Of course, a flesh-and-blood human cannot literally take a walk with Jehovah, a spirit being. (Exodus 33:20; John 4:24) So when the Bible speaks of humans walking with God, it uses figurative language. It paints a remarkable word picture, one that rises above national and cultural boundaries and that even transcends time. After all, in what place or era would people be unable to grasp the concept of one person walking in company with another? This word picture conveys warmth and closeness, does it not? Such feelings give us some insight into what it means to walk with God. Let us be more specific, though.
Remember the faithful men Enoch and Noah. Why are they described as walking with God? (Genesis 5:24; 6:9) In the Bible, the term “to walk” often means to follow a certain course of action. Enoch and Noah chose a course in life that was in harmony with the will of Jehovah God. Unlike those in the world around them, they looked to Jehovah for guidance and obeyed his direction. They trusted in him. Does this mean that Jehovah made their decisions for them? No. Jehovah has given humans free will, and he wants us to use that gift along with our own “power of reason.” (Romans 12:1) As we make decisions, however, we humbly allow our power of reason to be guided by Jehovah’s infinitely superior mind. (Proverbs 3:5, 6; Isaiah 55:8, 9) In effect, as we walk through life, we take that journey in close company with Jehovah.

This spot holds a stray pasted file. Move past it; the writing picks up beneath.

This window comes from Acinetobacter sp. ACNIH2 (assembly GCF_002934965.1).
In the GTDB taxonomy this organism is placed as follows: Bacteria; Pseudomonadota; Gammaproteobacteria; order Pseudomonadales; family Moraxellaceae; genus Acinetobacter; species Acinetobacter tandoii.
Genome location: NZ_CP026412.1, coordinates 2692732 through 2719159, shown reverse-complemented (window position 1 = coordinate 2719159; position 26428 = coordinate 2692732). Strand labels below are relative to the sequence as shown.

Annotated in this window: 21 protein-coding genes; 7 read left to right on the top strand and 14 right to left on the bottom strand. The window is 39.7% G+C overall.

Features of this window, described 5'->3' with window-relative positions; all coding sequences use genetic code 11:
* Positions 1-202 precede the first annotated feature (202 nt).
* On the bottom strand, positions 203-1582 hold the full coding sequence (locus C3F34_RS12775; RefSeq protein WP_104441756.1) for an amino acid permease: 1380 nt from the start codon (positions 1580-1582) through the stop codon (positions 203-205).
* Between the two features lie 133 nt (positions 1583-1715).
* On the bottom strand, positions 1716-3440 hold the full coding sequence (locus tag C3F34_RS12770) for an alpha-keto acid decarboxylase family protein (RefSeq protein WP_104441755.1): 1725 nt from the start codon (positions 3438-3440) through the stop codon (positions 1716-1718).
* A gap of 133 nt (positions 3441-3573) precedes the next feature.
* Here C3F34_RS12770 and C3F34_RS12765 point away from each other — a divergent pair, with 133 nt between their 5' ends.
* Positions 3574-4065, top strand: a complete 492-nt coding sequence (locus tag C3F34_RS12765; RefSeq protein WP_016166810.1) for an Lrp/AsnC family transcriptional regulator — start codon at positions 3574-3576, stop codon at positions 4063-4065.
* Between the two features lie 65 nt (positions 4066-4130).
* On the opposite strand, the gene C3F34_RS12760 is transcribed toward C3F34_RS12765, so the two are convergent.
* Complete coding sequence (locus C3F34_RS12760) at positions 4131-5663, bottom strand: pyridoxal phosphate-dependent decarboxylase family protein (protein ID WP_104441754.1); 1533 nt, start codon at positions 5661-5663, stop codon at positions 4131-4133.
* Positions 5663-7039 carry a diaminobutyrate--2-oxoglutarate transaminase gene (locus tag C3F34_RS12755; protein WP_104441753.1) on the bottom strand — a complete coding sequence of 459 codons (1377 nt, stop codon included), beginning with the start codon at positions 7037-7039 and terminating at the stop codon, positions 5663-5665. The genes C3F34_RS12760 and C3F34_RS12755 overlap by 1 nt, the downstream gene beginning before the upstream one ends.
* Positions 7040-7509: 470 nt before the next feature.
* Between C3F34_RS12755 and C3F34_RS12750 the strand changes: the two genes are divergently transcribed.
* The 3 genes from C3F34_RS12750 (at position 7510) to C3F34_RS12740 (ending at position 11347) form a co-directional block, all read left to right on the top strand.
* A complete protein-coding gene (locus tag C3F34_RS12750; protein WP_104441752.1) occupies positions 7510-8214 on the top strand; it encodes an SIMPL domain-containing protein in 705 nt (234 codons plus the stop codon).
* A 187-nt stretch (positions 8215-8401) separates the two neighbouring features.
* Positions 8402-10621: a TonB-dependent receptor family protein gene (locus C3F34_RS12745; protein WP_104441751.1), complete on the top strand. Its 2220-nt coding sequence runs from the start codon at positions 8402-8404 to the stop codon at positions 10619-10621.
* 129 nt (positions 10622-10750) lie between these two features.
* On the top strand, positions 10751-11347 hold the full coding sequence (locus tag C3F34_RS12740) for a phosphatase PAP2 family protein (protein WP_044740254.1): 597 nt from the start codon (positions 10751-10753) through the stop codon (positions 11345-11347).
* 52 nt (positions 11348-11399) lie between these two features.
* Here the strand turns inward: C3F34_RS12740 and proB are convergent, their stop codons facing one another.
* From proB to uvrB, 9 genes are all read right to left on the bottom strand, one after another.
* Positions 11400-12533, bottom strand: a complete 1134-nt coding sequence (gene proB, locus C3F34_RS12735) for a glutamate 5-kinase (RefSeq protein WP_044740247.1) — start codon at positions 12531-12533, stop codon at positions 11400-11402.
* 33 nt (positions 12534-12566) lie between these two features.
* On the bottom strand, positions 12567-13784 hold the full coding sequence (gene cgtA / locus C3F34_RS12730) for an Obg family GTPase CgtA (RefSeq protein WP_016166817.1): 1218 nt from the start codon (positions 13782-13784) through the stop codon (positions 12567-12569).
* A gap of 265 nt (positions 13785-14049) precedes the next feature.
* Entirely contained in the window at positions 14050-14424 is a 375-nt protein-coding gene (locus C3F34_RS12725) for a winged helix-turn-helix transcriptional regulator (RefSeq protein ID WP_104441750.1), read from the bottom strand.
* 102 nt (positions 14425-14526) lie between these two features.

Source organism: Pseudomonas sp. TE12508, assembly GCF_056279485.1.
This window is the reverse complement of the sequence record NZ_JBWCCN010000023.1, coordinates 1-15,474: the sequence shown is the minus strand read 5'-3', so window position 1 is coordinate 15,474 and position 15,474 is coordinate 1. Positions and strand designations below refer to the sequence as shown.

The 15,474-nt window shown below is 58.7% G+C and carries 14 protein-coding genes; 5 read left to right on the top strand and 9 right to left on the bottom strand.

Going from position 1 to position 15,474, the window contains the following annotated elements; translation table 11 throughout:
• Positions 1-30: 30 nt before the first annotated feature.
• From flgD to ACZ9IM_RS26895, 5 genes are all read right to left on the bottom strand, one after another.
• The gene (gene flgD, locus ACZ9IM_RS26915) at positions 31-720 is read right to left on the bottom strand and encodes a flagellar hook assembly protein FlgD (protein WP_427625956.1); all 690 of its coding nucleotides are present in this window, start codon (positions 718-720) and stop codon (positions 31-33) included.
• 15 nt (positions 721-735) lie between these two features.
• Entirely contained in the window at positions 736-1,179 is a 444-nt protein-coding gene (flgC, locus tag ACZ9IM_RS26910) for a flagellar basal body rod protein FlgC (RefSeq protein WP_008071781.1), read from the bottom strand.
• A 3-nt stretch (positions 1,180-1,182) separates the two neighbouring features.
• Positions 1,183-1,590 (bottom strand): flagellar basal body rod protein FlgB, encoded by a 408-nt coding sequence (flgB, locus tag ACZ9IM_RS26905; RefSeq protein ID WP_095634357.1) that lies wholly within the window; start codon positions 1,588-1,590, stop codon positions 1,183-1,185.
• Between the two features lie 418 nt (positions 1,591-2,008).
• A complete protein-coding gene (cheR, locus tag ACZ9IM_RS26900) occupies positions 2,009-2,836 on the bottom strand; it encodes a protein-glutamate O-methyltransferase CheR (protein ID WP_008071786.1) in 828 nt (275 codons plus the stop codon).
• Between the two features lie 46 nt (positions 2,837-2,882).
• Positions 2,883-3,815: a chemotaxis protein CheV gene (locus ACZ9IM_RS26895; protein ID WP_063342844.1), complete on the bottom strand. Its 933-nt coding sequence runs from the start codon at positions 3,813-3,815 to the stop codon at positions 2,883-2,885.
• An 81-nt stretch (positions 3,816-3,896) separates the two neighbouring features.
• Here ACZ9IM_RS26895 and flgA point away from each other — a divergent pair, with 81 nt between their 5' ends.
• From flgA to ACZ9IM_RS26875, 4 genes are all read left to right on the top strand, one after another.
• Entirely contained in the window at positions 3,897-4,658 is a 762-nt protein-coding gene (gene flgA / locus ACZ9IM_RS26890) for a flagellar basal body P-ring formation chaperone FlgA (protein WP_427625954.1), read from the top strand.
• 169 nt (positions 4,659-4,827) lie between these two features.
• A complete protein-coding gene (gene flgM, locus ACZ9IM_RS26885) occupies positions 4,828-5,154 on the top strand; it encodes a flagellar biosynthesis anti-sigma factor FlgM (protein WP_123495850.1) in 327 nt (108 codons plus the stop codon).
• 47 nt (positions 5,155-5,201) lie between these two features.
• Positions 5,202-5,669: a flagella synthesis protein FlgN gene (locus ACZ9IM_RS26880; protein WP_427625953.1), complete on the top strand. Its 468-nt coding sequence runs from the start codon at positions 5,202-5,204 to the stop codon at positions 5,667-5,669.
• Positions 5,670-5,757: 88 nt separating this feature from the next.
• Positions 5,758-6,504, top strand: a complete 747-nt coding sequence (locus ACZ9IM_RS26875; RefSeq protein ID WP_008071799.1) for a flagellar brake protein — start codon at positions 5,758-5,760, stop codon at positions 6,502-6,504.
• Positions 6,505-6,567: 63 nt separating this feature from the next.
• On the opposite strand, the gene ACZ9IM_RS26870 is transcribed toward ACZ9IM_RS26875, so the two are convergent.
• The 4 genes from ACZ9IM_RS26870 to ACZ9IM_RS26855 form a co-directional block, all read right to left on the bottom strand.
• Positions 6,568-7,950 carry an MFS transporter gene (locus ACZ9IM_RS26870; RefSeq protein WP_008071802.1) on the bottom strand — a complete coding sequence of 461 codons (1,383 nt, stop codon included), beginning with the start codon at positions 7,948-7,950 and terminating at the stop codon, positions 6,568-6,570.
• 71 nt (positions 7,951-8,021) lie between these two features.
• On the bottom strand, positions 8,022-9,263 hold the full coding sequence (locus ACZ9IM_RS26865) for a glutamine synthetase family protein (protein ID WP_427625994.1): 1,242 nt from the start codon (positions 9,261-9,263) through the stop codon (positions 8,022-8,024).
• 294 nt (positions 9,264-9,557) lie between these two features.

The Bible often likens life to a journey or a walk. In some cases, that comparison is direct, but in other cases, it is implied. For instance, Jesus said: “Who of you by being anxious can add one cubit to his life span?” (Matthew 6:27) Something about those words may strike you as puzzling. Why would Jesus speak of adding “one cubit,” which is a measure of distance, to a person’s “life span,” which is measured in terms of time? Jesus was evidently picturing life as a journey. In effect, he taught that worrying will not help you to add even a small step to the walk of your life. Should we conclude, though, that there is nothing we can do about the length of that walk? Far from it! That brings us to our second question, Why do we need to walk with God?